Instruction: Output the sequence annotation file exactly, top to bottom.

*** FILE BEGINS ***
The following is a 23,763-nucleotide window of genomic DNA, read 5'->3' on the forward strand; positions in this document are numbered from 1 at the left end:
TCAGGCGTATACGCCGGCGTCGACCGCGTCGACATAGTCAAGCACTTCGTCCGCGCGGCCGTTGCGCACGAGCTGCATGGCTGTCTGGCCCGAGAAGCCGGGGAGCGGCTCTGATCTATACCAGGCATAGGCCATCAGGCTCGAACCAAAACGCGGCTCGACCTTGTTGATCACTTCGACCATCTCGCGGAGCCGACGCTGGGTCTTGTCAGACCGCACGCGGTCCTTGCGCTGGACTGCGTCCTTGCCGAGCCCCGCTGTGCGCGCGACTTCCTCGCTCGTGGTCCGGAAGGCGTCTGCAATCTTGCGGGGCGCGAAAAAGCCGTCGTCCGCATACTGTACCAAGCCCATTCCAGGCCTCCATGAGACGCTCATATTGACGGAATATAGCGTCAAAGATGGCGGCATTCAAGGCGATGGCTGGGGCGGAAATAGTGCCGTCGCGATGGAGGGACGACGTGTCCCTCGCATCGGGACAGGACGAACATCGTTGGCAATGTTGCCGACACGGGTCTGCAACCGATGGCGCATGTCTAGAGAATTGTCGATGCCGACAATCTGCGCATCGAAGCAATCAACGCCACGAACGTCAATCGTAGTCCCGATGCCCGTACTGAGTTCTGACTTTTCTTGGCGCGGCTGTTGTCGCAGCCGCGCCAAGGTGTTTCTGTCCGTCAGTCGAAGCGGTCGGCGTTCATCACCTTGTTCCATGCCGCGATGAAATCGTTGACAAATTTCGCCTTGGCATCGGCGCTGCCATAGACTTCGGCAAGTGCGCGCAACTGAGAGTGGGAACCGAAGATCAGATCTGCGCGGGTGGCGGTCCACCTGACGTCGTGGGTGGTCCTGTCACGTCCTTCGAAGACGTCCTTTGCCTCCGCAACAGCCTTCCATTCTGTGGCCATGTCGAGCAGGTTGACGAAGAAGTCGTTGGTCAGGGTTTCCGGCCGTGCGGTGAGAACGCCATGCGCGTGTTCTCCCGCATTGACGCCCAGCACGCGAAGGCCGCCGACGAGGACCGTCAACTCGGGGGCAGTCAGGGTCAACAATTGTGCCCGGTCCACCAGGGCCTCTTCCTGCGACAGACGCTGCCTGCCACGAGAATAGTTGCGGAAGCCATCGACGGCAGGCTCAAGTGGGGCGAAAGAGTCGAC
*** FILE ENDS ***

The following is a 23,763-nucleotide window of genomic DNA, read 5'->3' on the forward strand; positions in this document are numbered from 1 at the left end:
TCAGGCGTATACGCCGGCGTCGACCGCGTCGACATAGTCAAGCACTTCGTCCGCGCGGCCGTTGCGCACGAGCTGCATGGCTGTCTGGCCCGAGAAGCCGGGGAGCGGCTCTGATCTATACCAGGCATAGGCCATCAGGCTCGAACCAAAACGCGGCTCGACCTTGTTGATCACTTCGACCATCTCGCGGAGCCGACGCTGGGTCTTGTCAGACCGCACGCGGTCCTTGCGCTGGACTGCGTCCTTGCCGAGCCCCGCTGTGCGCGCGACTTCCTCGCTCGTGGTCCGGAAGGCGTCTGCAATCTTGCGGGGCGCGAAAAAGCCGTCGTCCGCATACTGTACCAAGCCCATTCCAGGCCTCCATGAGACGCTCATATTGACGGAATATAGCGTCAAAGATGGCGGCATTCAAGGCGATGGCTGGGGCGGAAATAGTGCCGTCGCGATGGAGGGACGACGTGTCCCTCGCATCGGGACAGGACGAACATCGTTGGCAATGTTGCCGACACGGGTCTGCAACCGATGGCGCATGTCTAGAGAATTGTCGATGCCGACAATCTGCGCATCGAAGCAATCAACGCCACGAACGTCAATCGTAGTCCCGATGCCCGTACTGAGTTCTGACTTTTCTTGGCGCGGCTGTTGTCGCAGCCGCGCCAAGGTGTTTCTGTCCGTCAGTCGAAGCGGTCGGCGTTCATCACCTTGTTCCATGCCGCGATGAAATCGTTGACAAATTTCGCCTTGGCATCGGCGCTGCCATAGACTTCGGCAAGTGCGCGCAACTGAGAGTGGGAACCGAAGATCAGATCTGCGCGGGTGGCGGTCCACCTGACGTCGTGGGTGGTCCTGTCACGTCCTTCGAAGACGTCCTTTGCCTCCGCAACAGCCTTCCATTCTGTGGCCATGTCGAGCAGGTTGACGAAGAAGTCGTTGGTCAGGGTTTCCGGCCGTGCGGTGAGAACGCCATGCGCGTGTTCTCCCGCATTGACGCCCAGCACGCGAAGGCCGCCGACGAGGACCGTCAACTCGGGGGCAGTCAGGGTCAACAATTGTGCCCGGTCCACCAGGGCCTCTTCCTGCGACAGACGCTGCCTGCCACGAGAATAGTTGCGGAAGCCATCGACGGCAGGCTCAAGTGGGGCGAAAGAGTCGAC